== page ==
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InfoQ Homepage News Running Envoy as an Edge Proxy at eBay: Replacing Hardware Load Balancers with a Software Solution

Running Envoy as an Edge Proxy at eBay: Replacing Hardware Load Balancers with a Software Solution

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At the inaugural EnvoyCon that ran in Seattle, USA, the eBay engineering team talked about running Envoy at the "edge" of their network as a replacement for the existing hardware-based load balancers. Key learnings included that testing is vital in order to verify the performance characteristics across a range of real-world scenarios; migration between old and new edge systems must be carefully controlled, both from an organisational and technical perspective; and having a "programmable edge" provides many advantages, but also presents several challenges.

Bala Madhavan and Qiu Yu, both working as a member of technical staff software engineers at eBay, began the talk by discussing that eBay has data centers in the US, but runs points of presence (PoP) globally in order to reduce latency and provide better performance for end users. They use a "software powered infrastructure", with a Kubernetes cluster in each PoP, and a "north-south" gateway running at the edge of each cluster which is responsible for managing all external ingress and egress traffic.

eBay Envoy edge architecture.

The eBay edge team runs Envoy within multiple containers in each Kubernetes cluster. Readiness and liveness probes ensure containers are running as expected, and that any dynamic recovery process completes successfully. Layer 7 routing and deployment control is managed by bespoke Kubernetes Custom Resource Definitions (CRDs), and Ingress annotations are used for custom feature specifications. They have implemented a custom discovery service that handles the following Envoy management xDS APIs and is responsible for deployment and routing: routing discovery services (RDS), listener discovery service (LDS), endpoint discovery service (EDS), and cluster discovery service (CDS).

Migration from a hardware based load balancer implementation to an Envoy-powered edge solution has been gradual. The initial step within the migration consisted of identifying and implementing any feature gaps between the existing and new Envoy solution, with the eBay team contributing associated code upstream to the open source Envoy project. Additional support was added for integration with a proprietary certificate management system, and several customisations were made to the data plane (which have not yet been contributed upstream). These handle connection prefetching, drop or reset requests to certain routes based on bespoke requirements, and provide a "default upstream cluster" for graceful error handling. Support for BBR, Google's new TCP flow control algorithm has also been added, as have unspecified "SSL and TCP optimisations".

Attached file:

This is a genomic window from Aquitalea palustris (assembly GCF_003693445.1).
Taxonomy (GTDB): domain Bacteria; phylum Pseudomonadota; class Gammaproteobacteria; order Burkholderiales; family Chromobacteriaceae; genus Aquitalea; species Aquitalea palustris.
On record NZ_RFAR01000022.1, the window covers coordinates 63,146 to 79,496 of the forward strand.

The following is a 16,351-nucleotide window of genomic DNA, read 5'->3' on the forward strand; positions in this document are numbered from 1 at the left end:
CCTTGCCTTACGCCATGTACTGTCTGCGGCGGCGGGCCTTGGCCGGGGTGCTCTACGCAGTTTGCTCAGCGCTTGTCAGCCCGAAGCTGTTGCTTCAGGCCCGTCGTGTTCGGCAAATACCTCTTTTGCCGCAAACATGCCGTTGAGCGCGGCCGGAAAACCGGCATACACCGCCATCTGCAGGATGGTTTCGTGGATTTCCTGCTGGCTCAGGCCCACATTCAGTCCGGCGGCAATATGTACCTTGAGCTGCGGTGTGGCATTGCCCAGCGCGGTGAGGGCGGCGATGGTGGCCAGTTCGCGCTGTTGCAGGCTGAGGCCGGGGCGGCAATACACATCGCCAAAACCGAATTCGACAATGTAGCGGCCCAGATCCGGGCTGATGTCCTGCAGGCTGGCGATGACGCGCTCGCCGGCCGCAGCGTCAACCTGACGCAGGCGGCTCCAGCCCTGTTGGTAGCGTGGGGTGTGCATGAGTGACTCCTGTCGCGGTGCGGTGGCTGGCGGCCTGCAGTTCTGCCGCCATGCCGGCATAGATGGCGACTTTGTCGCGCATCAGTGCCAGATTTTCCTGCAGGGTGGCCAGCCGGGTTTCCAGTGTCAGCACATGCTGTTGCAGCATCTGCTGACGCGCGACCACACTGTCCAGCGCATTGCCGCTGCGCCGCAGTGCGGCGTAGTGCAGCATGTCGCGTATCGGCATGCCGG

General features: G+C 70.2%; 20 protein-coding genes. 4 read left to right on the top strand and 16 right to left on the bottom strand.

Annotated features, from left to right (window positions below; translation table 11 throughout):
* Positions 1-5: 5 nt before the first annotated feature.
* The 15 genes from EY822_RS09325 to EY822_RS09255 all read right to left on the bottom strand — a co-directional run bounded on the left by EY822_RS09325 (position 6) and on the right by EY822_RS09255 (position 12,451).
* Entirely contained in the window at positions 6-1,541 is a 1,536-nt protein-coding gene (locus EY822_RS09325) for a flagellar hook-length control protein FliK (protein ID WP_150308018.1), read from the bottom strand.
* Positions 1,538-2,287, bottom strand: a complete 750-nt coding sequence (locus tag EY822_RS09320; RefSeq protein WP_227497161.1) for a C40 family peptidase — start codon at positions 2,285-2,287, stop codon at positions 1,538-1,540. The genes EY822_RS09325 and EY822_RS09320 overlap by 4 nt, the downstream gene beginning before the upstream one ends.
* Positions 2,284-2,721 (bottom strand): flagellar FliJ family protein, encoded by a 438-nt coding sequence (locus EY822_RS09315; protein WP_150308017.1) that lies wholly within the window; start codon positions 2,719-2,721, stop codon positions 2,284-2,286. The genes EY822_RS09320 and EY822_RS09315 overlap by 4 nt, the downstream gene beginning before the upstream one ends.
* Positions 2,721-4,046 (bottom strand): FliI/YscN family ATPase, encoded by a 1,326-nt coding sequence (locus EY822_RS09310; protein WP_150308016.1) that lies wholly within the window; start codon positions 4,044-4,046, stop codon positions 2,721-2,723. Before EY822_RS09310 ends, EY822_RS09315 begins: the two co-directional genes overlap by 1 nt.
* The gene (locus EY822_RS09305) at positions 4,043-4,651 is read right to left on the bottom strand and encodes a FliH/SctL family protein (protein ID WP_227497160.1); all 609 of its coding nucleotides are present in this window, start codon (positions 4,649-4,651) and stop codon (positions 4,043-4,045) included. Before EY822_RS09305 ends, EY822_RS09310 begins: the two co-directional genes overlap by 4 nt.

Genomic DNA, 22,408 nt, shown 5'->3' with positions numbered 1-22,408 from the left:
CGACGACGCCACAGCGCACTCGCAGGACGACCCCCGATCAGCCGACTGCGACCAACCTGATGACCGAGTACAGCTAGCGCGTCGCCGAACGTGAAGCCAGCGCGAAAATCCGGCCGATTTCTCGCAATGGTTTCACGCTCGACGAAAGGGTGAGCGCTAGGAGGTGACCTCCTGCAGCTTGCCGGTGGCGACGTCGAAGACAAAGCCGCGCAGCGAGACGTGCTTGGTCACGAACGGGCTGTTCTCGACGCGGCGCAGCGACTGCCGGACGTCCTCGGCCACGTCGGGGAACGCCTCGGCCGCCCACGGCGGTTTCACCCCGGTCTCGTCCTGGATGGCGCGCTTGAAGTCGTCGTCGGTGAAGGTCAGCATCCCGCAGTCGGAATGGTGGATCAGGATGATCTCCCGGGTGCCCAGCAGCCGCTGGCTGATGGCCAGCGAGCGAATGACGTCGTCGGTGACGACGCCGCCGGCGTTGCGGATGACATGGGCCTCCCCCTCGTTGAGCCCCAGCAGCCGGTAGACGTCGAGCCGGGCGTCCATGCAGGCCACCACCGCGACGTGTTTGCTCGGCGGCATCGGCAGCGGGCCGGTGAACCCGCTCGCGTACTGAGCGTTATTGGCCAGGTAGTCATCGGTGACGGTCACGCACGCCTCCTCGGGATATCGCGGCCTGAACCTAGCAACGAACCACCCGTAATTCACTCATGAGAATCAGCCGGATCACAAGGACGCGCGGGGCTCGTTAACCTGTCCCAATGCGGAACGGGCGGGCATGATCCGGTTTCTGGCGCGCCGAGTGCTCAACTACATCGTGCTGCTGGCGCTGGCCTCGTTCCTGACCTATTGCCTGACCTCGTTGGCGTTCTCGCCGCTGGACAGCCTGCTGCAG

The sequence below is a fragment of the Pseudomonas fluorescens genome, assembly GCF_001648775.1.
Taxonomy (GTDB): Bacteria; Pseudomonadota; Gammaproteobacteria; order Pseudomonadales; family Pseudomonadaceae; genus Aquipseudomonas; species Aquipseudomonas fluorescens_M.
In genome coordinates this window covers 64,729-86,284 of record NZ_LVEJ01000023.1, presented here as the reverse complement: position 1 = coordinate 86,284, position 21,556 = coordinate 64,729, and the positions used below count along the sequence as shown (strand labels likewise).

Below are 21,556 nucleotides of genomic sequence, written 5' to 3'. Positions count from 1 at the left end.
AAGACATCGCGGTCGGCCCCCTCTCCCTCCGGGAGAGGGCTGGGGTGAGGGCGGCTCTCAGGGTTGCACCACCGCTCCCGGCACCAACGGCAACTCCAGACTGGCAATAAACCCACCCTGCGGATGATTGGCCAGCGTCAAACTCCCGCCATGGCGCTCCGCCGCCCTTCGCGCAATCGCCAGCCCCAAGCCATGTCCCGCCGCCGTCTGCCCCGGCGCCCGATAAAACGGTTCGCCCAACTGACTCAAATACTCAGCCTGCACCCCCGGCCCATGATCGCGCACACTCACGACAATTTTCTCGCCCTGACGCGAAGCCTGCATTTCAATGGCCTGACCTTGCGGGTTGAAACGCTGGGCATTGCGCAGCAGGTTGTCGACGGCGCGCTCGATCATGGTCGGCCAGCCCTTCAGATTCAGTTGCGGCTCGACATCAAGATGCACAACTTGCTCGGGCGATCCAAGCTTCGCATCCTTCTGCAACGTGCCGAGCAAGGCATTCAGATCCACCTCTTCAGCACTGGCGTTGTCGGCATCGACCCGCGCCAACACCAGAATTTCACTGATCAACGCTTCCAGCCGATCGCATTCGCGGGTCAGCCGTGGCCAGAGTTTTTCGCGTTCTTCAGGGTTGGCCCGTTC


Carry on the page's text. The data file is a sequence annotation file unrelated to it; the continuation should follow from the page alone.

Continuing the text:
Madhavan and Yu presented response time graphs demonstrating that the new Envoy-powered implementation currently performs better than the previous traditional hardware load balancer. With the addition of a caching layer implemented as an Envoy HTTP filter that supports dynamic object caching -- using external cache stores and Envoy's RingHash load balancer to shard cached data on multiple cache stores -- the time-to-first-byte (TTFB) improved by an order of magnitude.

eBay Envoy edge performance.

In regard to observability, a Prometheus cluster is run in each PoP, and a central Grafana is used for visualisation. Alerting is implemented using Alertmanager and external checks, along with static and dynamic thresholds for anomaly detection. The entire edge stack is installed and configured within Kubernetes via a Helm Chart that acts as the single source of truth for deployments.

Summarising the key lessons learned, priority was placed on the need for testing. Hardware and software cross validation is important, and real user monitoring (RUM) is essential in order to ensure that end users encounter no performance degradation. DC and PoP failovers should be tested, and additional chaos experiments also run. The lessons learned for "smooth workload migration" included a recommendation to use cross-functional (team) planning and verification, and to shift traffic between edge solutions in a controlled manner while observing operational metrics closely.

Challenges noted included the scaling of operations when increasing the number of PoPs running the new system, detecting configuration drift across PoPs, and providing tooling support for cluster management. Implementing a "programmable edge" with the API-driven Envoy proxy has provided many advantages, but challenges were also encountered. For example, the "build versus buy" decision for the control plane, integration with existing (legacy) components, how to act on metrics and associated performance data, and how operations teams with hardware expertise should debug and troubleshoot a software-based solution.

The PDF slides for "Running Envoy as an Edge Proxy" can be found on the EnvoyCon Sched page, and the recording of the presentation can be found on the CNCF YouTube channel.

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